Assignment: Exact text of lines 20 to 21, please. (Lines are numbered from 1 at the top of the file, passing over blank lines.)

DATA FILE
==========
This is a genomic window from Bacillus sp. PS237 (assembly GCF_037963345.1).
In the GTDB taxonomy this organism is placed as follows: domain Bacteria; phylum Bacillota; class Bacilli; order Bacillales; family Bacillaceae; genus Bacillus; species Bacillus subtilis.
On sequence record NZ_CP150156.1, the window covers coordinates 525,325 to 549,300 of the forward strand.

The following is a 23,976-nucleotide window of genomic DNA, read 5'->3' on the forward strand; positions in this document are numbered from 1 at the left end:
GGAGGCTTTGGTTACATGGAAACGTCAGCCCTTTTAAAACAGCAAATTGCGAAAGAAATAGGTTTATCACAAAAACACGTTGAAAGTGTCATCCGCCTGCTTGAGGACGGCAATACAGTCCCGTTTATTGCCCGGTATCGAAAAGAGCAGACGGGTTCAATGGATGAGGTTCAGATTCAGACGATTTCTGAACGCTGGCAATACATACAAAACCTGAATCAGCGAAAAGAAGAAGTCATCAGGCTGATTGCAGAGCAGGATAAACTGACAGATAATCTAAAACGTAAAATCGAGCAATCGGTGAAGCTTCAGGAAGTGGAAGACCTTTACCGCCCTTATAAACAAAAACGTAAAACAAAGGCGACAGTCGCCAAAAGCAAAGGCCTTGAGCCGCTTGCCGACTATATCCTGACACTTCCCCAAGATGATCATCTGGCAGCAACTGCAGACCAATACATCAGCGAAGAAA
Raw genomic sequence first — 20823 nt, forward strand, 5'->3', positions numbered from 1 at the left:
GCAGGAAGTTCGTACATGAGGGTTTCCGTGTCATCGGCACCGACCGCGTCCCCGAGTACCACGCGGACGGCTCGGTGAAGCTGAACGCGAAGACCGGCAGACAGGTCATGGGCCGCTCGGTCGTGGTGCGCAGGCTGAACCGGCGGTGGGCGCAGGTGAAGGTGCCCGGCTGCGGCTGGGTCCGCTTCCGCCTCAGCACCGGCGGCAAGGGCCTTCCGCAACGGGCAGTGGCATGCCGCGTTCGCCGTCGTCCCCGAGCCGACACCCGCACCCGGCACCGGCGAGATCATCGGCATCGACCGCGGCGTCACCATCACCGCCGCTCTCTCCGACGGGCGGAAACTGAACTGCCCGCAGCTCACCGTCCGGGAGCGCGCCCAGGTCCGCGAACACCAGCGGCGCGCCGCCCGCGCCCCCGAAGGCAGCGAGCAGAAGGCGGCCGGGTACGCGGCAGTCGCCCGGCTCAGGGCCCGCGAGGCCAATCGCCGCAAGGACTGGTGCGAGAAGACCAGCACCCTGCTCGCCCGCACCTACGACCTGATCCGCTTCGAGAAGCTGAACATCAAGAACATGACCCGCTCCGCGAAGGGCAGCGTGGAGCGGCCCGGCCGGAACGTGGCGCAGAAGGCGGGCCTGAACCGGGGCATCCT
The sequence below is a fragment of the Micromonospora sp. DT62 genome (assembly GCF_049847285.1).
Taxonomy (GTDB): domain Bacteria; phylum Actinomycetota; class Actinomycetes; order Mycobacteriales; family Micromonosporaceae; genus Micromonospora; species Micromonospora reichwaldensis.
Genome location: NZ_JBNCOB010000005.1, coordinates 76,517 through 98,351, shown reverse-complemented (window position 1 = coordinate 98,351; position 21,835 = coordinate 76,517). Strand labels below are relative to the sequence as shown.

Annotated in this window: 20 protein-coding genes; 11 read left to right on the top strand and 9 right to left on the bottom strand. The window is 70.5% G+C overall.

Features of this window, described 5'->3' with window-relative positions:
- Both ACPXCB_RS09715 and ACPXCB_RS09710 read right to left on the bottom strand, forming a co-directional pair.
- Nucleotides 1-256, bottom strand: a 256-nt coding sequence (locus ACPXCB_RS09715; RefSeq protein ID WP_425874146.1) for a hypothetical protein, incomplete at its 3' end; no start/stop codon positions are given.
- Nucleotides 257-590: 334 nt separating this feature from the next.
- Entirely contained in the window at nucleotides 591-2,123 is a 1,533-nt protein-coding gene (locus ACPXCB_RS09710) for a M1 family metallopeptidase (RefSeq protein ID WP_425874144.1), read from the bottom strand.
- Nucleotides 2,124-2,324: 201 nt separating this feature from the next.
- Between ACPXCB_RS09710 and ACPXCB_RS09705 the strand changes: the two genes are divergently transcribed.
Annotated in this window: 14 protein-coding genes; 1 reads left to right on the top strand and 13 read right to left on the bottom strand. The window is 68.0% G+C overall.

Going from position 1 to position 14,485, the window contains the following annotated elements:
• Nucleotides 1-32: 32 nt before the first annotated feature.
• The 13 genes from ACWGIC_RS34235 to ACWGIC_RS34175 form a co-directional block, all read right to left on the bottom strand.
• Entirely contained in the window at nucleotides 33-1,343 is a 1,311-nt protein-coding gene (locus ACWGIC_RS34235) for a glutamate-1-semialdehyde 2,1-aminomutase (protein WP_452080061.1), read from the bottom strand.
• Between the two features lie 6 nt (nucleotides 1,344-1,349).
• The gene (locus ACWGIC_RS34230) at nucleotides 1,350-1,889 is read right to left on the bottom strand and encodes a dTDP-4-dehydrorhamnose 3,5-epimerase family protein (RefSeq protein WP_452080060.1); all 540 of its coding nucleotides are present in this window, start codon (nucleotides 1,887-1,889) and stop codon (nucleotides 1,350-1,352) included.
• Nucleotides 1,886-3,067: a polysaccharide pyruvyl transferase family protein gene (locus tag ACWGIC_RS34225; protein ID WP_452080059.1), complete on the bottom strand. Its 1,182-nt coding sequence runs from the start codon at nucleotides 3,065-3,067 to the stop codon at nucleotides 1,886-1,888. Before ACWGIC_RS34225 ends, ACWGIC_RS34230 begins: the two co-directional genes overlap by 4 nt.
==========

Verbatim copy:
Going from position 1 to position 14,485, the window contains the following annotated elements:
• Nucleotides 1-32: 32 nt before the first annotated feature.